So we’re working on the Vesta cybernetics division. That’ll be coming out soon enough, but in the meantime, we’re using pretty standard stuff in the home. Medical alerts devices like “Help I’ve fallen and I can’t get up.” Connected blood pressure monitors. An application that goes on to caregivers phones that allows them to trigger real-time interventions around a workflow tool that our clinicians use to protocolize these approaches. So one of the big differences for somebody that’s working with, with Vesta versus being out there in the wild, when you’re working with Vesta as a caregiver, Vesta knows who you are. They know who your client is or patient or loved one, whoever it is. And they know what you’re supposed to do to help that person be safe. They can make sense of the signal that you’re seeing and then guide you as to how to resolve it and if you can’t resolve it with stuff that’s already been planned for help you go through a planful approach to avoid those unnecessary events.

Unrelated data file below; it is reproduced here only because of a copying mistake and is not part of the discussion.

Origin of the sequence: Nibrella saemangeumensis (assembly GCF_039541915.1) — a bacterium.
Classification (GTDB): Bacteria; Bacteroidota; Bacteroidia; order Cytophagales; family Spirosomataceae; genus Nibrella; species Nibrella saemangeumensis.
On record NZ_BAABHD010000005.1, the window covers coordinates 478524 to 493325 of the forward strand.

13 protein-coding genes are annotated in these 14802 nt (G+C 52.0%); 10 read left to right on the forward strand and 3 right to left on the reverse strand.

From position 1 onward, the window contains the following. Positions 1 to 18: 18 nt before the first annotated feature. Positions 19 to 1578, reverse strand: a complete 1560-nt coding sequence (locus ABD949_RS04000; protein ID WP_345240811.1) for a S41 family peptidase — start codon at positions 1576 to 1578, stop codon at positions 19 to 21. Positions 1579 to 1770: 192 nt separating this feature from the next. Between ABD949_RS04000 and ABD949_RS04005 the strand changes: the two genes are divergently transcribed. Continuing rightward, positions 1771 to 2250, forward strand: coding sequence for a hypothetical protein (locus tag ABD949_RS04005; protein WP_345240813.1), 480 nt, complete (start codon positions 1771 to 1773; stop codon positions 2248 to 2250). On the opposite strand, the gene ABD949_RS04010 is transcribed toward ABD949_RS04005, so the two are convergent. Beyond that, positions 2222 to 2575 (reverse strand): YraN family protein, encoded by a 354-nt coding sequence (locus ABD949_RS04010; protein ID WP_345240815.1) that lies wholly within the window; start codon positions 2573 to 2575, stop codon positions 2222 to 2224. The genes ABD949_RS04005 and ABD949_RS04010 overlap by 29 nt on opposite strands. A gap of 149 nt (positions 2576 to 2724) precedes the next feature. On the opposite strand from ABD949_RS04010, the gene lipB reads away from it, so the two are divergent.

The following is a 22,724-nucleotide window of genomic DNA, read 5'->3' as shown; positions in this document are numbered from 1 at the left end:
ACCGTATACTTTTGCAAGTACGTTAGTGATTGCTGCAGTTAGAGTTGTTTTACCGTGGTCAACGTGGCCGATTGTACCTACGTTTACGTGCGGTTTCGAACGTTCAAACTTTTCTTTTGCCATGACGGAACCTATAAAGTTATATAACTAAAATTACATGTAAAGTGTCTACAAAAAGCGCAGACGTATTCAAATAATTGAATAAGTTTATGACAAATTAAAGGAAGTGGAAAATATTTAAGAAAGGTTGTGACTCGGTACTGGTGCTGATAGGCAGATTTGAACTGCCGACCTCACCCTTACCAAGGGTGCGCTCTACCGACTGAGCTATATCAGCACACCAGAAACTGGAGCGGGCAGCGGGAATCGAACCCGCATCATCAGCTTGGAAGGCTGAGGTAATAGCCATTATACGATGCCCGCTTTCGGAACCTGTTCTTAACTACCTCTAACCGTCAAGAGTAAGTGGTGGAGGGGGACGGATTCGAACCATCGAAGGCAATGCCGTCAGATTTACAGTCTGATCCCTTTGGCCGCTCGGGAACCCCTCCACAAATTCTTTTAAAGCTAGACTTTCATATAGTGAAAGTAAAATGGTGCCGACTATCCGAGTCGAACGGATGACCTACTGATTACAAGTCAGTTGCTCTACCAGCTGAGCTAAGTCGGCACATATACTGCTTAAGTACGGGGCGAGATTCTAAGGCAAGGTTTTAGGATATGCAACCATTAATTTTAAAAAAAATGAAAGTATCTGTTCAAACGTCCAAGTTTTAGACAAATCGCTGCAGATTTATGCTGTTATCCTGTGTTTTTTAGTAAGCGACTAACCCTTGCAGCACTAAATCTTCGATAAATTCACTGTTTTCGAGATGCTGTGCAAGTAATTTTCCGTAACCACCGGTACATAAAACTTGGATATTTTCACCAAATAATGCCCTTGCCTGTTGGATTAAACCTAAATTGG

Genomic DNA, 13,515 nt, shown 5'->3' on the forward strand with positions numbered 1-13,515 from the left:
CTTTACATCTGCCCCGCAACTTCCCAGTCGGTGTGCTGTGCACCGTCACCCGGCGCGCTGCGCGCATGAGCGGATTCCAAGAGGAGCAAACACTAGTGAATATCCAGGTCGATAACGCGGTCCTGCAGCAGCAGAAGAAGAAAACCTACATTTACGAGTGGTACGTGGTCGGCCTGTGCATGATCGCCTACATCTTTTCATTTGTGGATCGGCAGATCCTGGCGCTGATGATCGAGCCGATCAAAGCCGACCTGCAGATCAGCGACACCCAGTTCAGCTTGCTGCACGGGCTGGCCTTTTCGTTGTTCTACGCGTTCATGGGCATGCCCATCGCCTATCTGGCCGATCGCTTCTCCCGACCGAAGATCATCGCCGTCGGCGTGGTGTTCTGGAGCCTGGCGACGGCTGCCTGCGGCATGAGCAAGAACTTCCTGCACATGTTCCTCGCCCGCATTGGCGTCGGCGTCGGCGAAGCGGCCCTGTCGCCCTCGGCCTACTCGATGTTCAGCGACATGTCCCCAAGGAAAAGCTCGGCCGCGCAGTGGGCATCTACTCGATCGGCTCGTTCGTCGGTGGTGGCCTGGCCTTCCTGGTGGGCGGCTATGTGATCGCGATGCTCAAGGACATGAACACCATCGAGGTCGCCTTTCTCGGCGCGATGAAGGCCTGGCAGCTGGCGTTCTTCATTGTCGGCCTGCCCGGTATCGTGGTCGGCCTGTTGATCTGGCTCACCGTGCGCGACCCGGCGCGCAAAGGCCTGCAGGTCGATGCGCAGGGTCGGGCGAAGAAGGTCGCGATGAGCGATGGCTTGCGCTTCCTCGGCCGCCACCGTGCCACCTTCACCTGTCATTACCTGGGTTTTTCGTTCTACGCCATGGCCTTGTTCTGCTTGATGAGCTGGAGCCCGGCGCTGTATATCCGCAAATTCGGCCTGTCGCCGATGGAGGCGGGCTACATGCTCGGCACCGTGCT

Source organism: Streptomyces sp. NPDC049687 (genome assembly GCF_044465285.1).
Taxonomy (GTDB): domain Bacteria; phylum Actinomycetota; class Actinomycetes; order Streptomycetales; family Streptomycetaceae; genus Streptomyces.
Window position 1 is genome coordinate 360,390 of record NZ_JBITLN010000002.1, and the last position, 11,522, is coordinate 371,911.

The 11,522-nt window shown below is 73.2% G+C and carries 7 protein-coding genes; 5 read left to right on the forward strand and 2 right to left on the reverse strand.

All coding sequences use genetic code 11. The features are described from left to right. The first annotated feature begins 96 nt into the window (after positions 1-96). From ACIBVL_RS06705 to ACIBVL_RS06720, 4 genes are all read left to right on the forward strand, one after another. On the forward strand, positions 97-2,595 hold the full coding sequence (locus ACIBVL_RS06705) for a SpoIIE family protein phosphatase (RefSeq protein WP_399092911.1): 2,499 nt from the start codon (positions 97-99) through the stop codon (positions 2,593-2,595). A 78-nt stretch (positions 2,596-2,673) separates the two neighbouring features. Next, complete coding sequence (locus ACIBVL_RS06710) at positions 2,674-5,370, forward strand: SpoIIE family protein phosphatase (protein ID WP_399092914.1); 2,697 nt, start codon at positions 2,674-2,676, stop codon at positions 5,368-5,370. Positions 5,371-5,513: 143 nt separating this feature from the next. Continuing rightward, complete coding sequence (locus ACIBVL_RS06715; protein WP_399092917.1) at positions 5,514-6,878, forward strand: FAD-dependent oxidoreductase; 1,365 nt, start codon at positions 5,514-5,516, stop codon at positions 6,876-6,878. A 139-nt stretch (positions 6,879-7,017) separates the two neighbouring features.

David Williams:

Hey, John, Randy sounds like you. Saying all this stuff about being at home, et cetera, et cetera. Now I understand why you brought him on.

John Driscoll:

Well, I mean, come on. Wouldn’t you prefer.. To me you’re getting kind of up there in years, David. I think most of us would rather keep you at home and all of us would prefer to avoid the hospital.

David Williams:

It’s like work from home. I thought that WFH stood for work from hospital.

John Driscoll:

I think, Randy, maybe talk… Maybe you could share a little bit about, you and I share a long friendship, talk a little bit about what brought you to this particular job and maybe some personal experiences that aluminate why you think Vesta works.

Randy Klein: